Monday, October 26, 2015

Equine Encounter

Sadly, because it had rained so much during the weekend, the horseback ride Wendy and I had scheduled for Sunday morning was cancelled, but it did finally stopped raining on Sunday so we were able to do some other activities. The first one was roping, 'cause, you know, you never know when you might need to lasso a cow. I was not a natural at this, and most of my throws came nowhere near my target, but I did manage to finally get the rope around the fake cow before my hand succumbed to the impending rope burn.

After roping, we went for a little walk around the grounds in search of the dead tarantula that was rumored to be near the rock labyrinth, because those are the sorts of things one does in Texas.
R.I.P.
more pencil maze than "labyrinth"

The main event for Sunday before leaving was the Equine Encounter. Since we didn't get to do the horseback ride, Wendy and I decided to join the group doing this activity, which didn't involve actually getting on a horse, but instead, communing with a horse. It was an interesting and lovely experience. We started by sitting in a circle with the horse wranglers, Keith and Si, and they gave us an introduction to horse psychology, behavior, and instinct. They told us that horses are incredibly sensitive creatures which read and react to human body language, and that horses will assess the emotional state of
the humans around them and react accordingly - they will mirror our feelings. If we are skittish and afraid, they will act skittish and afraid, if we are confident and strong, they will not defy us. Keith and Si spoke for a good long while giving us this interesting overview, and then the 7 of us in the group talked a little bit about ourselves, who we were, how we were, and what we were feeling about getting into the arena with a horse. It was a really lovely and surprising "group encounter session" before actually getting anywhere near the animals. In the arena, we were given a long whip and taught to control the horse's gait and direction using the tiniest movements, attitude, and strides behind the horse (the whip was never used on or near the animal). I was the second one in the arena and I was supposed to stay in the center while my horse, Ramp, circled the perimeter. I was suppose to stride around the ring, cutting him off and making him change direction, and I was to do this by just taking a few steps, holding out the whip, and holding a posture that told him I meant business. I'll be honest, it wasn't easy. I wasn't always sure at which angle to head toward him and I was a little confused, and I definitely felt that Ramp knew this and he was confused too. But by the end of it, I was getting him to switch when I wanted him to switch, I felt more in control and I felt strongly that I was controlling him. The last step is to drop the whip, turn your back to the horse, and if he trusts you, he'll come right over and stand behind you; he came right over and stood behind me.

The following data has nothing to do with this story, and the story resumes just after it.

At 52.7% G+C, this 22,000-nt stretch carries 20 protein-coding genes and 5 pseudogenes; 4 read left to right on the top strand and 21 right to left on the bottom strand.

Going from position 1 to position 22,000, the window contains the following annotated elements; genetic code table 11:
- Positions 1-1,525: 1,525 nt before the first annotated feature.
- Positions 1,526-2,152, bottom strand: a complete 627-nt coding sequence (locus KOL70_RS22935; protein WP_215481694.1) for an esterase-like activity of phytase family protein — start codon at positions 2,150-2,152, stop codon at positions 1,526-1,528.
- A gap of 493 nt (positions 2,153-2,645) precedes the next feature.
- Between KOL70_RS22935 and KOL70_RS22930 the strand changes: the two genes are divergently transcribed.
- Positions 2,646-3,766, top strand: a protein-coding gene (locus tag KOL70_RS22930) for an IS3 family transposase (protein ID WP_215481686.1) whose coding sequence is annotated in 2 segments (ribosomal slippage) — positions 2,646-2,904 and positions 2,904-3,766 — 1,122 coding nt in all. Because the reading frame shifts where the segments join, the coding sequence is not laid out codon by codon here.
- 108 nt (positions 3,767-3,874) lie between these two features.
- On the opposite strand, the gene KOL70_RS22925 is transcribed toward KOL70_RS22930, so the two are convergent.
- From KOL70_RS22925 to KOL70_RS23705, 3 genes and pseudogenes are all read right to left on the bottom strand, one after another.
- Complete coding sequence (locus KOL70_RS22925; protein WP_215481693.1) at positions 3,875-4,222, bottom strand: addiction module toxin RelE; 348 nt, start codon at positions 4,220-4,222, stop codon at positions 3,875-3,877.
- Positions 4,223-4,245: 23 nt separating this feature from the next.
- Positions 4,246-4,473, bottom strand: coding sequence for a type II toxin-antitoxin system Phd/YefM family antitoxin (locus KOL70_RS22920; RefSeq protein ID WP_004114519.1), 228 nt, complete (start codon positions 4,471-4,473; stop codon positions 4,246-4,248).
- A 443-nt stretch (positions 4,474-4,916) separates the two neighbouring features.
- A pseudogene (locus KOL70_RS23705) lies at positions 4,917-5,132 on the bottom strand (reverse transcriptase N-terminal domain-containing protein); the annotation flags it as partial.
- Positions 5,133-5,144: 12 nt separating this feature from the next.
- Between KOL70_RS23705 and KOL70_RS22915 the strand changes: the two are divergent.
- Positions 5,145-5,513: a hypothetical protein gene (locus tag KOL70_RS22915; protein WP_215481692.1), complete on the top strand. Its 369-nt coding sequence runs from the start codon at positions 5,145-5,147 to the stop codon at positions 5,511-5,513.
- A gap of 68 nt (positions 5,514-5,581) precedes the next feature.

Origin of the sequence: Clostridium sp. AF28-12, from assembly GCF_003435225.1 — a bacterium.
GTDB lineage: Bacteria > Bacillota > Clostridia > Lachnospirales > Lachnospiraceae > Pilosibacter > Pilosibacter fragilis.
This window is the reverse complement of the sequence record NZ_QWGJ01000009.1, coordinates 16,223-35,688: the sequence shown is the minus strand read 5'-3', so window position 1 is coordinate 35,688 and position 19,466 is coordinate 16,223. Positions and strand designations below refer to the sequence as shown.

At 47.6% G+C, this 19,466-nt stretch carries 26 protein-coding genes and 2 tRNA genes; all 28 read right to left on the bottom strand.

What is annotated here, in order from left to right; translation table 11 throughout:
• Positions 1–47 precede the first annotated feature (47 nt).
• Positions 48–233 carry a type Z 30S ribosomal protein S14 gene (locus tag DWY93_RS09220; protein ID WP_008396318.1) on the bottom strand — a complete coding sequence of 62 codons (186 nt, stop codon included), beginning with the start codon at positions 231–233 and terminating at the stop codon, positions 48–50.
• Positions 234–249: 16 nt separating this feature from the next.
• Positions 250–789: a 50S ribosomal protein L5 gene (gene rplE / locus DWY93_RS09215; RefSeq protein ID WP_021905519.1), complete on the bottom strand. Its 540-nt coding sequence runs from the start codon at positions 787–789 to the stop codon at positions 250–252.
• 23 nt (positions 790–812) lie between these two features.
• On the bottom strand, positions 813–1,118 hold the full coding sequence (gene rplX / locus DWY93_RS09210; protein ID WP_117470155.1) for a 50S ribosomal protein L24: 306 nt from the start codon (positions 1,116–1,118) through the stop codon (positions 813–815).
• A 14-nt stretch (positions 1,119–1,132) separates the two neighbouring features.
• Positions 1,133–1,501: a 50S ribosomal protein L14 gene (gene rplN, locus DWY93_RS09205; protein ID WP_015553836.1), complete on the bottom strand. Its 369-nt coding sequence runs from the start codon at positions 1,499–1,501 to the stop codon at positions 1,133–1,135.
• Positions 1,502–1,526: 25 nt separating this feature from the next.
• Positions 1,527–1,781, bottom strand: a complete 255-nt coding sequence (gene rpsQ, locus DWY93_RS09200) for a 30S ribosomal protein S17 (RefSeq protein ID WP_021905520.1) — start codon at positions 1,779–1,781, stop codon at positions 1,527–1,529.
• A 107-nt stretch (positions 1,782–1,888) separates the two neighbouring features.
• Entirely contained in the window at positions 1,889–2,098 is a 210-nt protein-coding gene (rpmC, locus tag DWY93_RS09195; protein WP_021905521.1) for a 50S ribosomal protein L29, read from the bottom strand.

It was a terrific way to end a stay in Texas. 

Austin City Limits

On Saturday night, after the tequila tasting, we headed in to Austin. Dinner was scheduled in town for 8:30 but a bunch of us went in early to look around. Once our shuttle dropped us off near 6th Street, people went in different directions; Wendy, Val (one of Wendy's co-workers), Val's sister Lauren (Val's +1 for the trip), and I ended up at Kung Fu Saloon where we had drinks and played Jenga, skeeball, and Connect Four, because that's what you do at Kung Fu Saloon.